There’s an age-old adage about an unstoppable force meeting an immovable object – now one such encounter is about to happen on an interstellar scale. Astronomers have recently identified two supermassive black holes that are on a collision course with each other.
The team, led by Princeton University‘s Andy Goulding, found the supermassive black holes in a galaxy 2.5 billion light-years away. Each has a mass of more than 800 million times that of our own sun. As these two giants draw closer to each other, they’ll start sending gravitational waves rippling through space-time in, coincidentally, about 2.5 billion years.
Even before they collide, however, the gravitational waves from these two supermassive black holes will dwarf those previously detected from the mergers of neutron stars and smaller black holes. The scientists believe that they can use these waves to learn more about supermassive black holes and potentially discover any more that are nearby.
“Supermassive black hole binaries produce the loudest gravitational waves in the universe,” said co-discoverer Chiara Mingarelli, an associate research scientist at the Flatiron Institute‘s Center for Computational Astrophysics in New York City.
What makes the two supermassive black holes interesting is that they’re 2.5 billion light-years away from Earth. Since it takes 2.5 billion years for radiation from the two black holes to reach our world, what the scientists are seeing is actually a picture of what they were 2.5 billion years ago. As that is also the amount of time the scientists estimate it would take for them to start releasing their gravitational waves, it means that they already are releasing these waves — they just haven’t reached us due to how far away they are.
Despite the fact that the waves will take billions of years to reach us, the scientists have already found a use for the supermassive duo. Their discovery will help scientists estimate how many nearby supermassive black holes are emitting gravitational waves that can be detected right now. Detecting these waves will help scientists resolve some of the biggest mysteries in astronomy, including how often galaxies merge and whether supermassive black hole pairs actually merge or if they just dance around each other for eternity.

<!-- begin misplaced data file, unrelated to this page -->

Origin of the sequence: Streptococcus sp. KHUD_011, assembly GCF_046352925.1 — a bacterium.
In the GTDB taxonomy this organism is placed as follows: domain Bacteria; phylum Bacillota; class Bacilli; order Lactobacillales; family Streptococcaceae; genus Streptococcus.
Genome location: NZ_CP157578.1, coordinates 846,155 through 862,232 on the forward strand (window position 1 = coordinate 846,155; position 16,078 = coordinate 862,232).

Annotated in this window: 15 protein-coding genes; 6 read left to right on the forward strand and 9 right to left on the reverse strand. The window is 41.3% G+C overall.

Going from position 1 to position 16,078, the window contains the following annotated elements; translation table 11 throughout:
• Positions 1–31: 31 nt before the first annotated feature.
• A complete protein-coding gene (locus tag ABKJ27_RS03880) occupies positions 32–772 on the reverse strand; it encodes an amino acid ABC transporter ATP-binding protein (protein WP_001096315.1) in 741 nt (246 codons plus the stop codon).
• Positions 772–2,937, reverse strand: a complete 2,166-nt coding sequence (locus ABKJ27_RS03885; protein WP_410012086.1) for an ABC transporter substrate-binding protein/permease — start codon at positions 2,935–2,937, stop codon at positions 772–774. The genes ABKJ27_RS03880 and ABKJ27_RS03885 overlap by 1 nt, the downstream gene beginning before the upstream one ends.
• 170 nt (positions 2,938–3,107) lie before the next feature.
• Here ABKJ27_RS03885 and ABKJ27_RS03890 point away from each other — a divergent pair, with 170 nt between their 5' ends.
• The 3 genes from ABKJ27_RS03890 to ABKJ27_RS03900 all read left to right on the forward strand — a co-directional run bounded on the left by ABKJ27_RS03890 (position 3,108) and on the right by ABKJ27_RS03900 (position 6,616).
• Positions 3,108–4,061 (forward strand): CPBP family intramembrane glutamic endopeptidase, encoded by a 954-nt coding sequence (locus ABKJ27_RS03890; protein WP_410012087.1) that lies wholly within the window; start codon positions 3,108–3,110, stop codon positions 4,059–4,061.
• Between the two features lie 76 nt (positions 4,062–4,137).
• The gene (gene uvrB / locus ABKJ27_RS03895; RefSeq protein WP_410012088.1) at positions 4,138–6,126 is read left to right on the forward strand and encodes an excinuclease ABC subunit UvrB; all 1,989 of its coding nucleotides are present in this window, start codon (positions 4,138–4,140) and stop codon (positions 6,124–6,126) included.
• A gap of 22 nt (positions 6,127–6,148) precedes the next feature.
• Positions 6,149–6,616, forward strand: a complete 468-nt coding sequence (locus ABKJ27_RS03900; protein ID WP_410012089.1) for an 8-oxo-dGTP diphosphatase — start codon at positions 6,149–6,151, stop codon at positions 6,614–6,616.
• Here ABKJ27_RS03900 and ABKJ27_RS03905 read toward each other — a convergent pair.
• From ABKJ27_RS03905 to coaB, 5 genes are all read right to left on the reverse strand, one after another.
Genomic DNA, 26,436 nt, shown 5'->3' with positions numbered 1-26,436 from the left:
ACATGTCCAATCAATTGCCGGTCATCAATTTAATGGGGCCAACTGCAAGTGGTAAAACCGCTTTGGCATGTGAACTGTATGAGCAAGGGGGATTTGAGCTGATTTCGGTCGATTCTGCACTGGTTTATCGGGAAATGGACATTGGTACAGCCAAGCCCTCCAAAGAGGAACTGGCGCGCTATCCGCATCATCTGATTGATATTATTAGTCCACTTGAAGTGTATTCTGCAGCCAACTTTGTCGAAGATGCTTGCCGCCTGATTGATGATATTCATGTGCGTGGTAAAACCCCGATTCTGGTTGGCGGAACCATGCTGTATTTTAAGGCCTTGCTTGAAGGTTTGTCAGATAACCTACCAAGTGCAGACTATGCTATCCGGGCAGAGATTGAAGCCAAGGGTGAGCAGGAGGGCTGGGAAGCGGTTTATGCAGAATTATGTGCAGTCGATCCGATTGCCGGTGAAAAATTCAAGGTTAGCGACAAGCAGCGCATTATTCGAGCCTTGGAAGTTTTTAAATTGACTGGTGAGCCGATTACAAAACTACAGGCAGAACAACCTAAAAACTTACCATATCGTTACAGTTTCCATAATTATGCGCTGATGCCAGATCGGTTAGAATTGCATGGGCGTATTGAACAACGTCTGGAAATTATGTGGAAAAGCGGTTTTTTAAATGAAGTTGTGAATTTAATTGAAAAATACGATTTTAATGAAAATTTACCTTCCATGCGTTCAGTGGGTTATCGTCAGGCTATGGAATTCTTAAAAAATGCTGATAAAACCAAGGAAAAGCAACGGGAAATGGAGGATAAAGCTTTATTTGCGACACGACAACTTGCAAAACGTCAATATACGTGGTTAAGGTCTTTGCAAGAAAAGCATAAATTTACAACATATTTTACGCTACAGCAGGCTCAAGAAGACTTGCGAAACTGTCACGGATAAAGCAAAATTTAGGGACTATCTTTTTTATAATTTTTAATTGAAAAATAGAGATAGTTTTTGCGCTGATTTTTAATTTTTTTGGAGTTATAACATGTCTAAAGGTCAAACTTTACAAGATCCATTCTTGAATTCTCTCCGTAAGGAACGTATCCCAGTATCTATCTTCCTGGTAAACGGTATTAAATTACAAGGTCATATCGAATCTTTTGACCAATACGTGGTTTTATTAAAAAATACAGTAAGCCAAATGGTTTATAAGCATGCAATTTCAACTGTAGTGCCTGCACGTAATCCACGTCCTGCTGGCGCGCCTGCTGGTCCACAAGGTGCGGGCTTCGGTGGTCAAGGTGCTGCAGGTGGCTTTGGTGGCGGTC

“It’s a major embarrassment for astronomy that we don’t know if supermassive black holes merge,” said study co-author Jenny Greene, professor of astrophysical sciences at Princeton.
“For everyone in black hole physics, observationally this is a long-standing puzzle that we need to solve.”
Supermassive black holes are important to the formation of galaxies, as nearly all of them, including the Milky Way, contain at least one of these giants at their core. When galaxies merge, the supermassive black holes within their cores begin orbiting one another, resulting in the two stealing energy as gas and stars pass between them.
This whole process of energy theft stops once the two behemoths get close enough. What happens after this, however, is something that’s still up for debate. One theory states that the supermassive black holes stall when they’re around 1 parsec (3.2 light-years) apart. This resulting slowdown, called the “final parsec problem” lasts indefinitely. With this scenario, only very rare groups of three of more supermassive black holes result in mergers.
The problem for scientists is that it’s nearly impossible to look for supermassive black holes that are one parsec apart – the very close distance makes them indistinguishable as two separate black holes. More importantly, they don’t produce strong gravitational waves until well after they have overcome this final parsec problem. (Related: Astronomers have, for the first time, detected matter falling into a black hole at 30% of the speed of light.)
With the data from the discovery of these two giants on a collision course, scientists can now find gravitational waves from colliding supermassive black holes. Should scientists be able to discover any more supermassive black holes that have merged using these waves, it will prove that the final parsec problem is surmountable. If not, then it may show that the final fate of merging supermassive black holes is to spend the rest of eternity locked in an endless waltz.